As the nerves become more and more compressed, an individual will begin to feel their pain gradually increase. Steroid injections provide relief by reducing the body’s natural response to tear-related symptoms.

It is noteworthy to understand that while steroid injections can help in many cases, this treatment option does come with its own set of dangers. Steroids have been shown to break down the foundation of several tissues throughout the human body with prolonged use. As these tissues break down, the treatment may end up causing more damage to the shoulder than it’s worth.


Surgical intervention is typically the last option patients want to consider, especially for labral tears. Not only are the recovery periods long, but the procedures can be very expensive. While surgery may help to relieve some of the pain, it may not achieve the patient’s functional goals post-op.

Conventional treatments are not the only options available to those suffering from a labral tear in the shoulder, they are simply the most commonly prescribed. The potential issues and the need for pain medication post-operation may leave patients unsatisfied.

If these methods and their side effects are not in-tune with a patient’s lifestyle and functional goals, there are alternatives.

Regenerative Therapy for Shoulder Labrum Tears

Regenerative therapy is the name given to a set of injections that may help to reconstruct damaged tissues. The therapies themselves are very simple.

First, tissues are extracted from the patient. Next, these tissues are processed to isolate the active ingredients, which are reinjected into the injury site using special imaging technologies.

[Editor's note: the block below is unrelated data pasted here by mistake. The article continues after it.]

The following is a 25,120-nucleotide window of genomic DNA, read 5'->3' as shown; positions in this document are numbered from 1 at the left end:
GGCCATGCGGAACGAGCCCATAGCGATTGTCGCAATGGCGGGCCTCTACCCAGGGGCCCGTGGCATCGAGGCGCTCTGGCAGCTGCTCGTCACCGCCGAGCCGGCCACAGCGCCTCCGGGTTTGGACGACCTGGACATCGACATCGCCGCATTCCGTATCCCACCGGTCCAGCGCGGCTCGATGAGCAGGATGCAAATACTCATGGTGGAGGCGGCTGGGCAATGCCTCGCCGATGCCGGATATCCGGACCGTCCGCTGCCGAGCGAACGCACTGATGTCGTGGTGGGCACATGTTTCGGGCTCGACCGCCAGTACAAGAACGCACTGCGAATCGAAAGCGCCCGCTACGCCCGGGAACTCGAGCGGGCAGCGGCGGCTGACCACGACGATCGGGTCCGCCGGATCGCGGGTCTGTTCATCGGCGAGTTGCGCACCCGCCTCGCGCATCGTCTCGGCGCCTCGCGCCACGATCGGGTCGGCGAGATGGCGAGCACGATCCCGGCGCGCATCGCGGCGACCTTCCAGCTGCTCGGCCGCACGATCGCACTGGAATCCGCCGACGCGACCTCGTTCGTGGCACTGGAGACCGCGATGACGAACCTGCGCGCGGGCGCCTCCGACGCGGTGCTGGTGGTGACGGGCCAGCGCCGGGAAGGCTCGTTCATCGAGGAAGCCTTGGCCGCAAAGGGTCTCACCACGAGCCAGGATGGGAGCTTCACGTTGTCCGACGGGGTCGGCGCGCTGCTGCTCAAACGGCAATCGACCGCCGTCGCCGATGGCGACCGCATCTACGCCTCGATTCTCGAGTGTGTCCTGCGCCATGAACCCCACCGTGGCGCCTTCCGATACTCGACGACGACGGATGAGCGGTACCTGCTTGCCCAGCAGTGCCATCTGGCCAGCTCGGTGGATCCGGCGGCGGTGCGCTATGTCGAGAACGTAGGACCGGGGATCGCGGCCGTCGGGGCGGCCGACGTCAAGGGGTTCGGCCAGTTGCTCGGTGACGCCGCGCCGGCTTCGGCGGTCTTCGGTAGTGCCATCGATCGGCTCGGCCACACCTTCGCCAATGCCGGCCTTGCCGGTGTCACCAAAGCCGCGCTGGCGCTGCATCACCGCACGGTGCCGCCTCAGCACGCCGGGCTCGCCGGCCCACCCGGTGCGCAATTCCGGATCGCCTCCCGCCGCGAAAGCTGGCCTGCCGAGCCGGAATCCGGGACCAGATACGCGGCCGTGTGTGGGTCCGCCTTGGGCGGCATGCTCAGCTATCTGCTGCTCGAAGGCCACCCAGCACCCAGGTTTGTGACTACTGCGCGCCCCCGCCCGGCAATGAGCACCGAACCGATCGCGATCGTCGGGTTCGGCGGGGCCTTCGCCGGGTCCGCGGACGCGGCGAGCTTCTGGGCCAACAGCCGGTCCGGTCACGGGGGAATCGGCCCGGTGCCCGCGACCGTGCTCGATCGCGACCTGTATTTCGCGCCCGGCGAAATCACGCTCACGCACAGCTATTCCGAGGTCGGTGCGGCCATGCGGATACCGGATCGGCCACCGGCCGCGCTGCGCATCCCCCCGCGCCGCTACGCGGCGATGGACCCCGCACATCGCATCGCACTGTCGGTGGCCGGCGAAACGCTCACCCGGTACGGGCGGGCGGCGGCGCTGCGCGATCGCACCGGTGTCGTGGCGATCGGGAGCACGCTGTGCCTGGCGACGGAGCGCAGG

At CELLAXYS, we perform two types of regenerative therapy:

Platelet-rich plasma (PRP) therapy

PRP therapy isolates platelets from the patient’s blood plasma, processes them, and then reinjects them into the injury site. Platelets are the healing components in our body that form clots when they sense an injury. They release 10 Growth Factors to stimulate the growth of new tissues and send chemical signals to the body to engage its healing factors and draw them towards their location.

Platelets also produce a sticky, web-like structure called fibrin that serves as the scaffolding for developing new tissues. Increasing platelets in the injury site amplify the body’s natural reaction to injury and reconstruct damaged tissues faster.

PRP is a popular treatment for orthopedic, spine, and sports injuries. It takes about 45 minutes to complete.

Cell-based therapies

Also known as stem cell therapies, these therapies extract healthy cells from the patient’s body and reinject them into the injury site. The doctor is likely to opt for one of the two types of cell-based therapies, including: